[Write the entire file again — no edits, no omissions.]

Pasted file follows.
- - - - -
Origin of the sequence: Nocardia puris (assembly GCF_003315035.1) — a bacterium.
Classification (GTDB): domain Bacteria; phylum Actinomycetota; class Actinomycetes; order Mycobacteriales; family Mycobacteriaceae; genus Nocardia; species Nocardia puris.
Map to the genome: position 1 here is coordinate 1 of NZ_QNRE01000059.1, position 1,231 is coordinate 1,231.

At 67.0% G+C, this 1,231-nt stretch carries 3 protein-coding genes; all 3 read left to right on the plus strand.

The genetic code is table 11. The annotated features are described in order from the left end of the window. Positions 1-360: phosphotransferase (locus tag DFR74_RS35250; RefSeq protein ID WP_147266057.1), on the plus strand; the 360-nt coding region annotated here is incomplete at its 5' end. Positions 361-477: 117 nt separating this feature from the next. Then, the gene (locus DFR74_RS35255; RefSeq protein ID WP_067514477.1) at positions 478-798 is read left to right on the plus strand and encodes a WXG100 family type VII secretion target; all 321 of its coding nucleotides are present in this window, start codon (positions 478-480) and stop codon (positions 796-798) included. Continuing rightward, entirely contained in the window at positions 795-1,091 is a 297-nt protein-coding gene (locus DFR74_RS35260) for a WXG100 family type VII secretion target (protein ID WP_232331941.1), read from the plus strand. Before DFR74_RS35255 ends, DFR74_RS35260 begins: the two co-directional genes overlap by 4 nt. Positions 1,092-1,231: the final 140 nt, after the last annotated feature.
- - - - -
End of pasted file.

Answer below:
Origin of the sequence: Nocardia puris (assembly GCF_003315035.1) — a bacterium.
Classification (GTDB): domain Bacteria; phylum Actinomycetota; class Actinomycetes; order Mycobacteriales; family Mycobacteriaceae; genus Nocardia; species Nocardia puris.
Map to the genome: position 1 here is coordinate 1 of NZ_QNRE01000059.1, position 1,231 is coordinate 1,231.

At 67.0% G+C, this 1,231-nt stretch carries 3 protein-coding genes; all 3 read left to right on the plus strand.

The genetic code is table 11. The annotated features are described in order from the left end of the window. Positions 1-360: phosphotransferase (locus tag DFR74_RS35250; RefSeq protein ID WP_147266057.1), on the plus strand; the 360-nt coding region annotated here is incomplete at its 5' end. Positions 361-477: 117 nt separating this feature from the next. Then, the gene (locus DFR74_RS35255; RefSeq protein ID WP_067514477.1) at positions 478-798 is read left to right on the plus strand and encodes a WXG100 family type VII secretion target; all 321 of its coding nucleotides are present in this window, start codon (positions 478-480) and stop codon (positions 796-798) included. Continuing rightward, entirely contained in the window at positions 795-1,091 is a 297-nt protein-coding gene (locus DFR74_RS35260) for a WXG100 family type VII secretion target (protein ID WP_232331941.1), read from the plus strand. Before DFR74_RS35255 ends, DFR74_RS35260 begins: the two co-directional genes overlap by 4 nt. Positions 1,092-1,231: the final 140 nt, after the last annotated feature.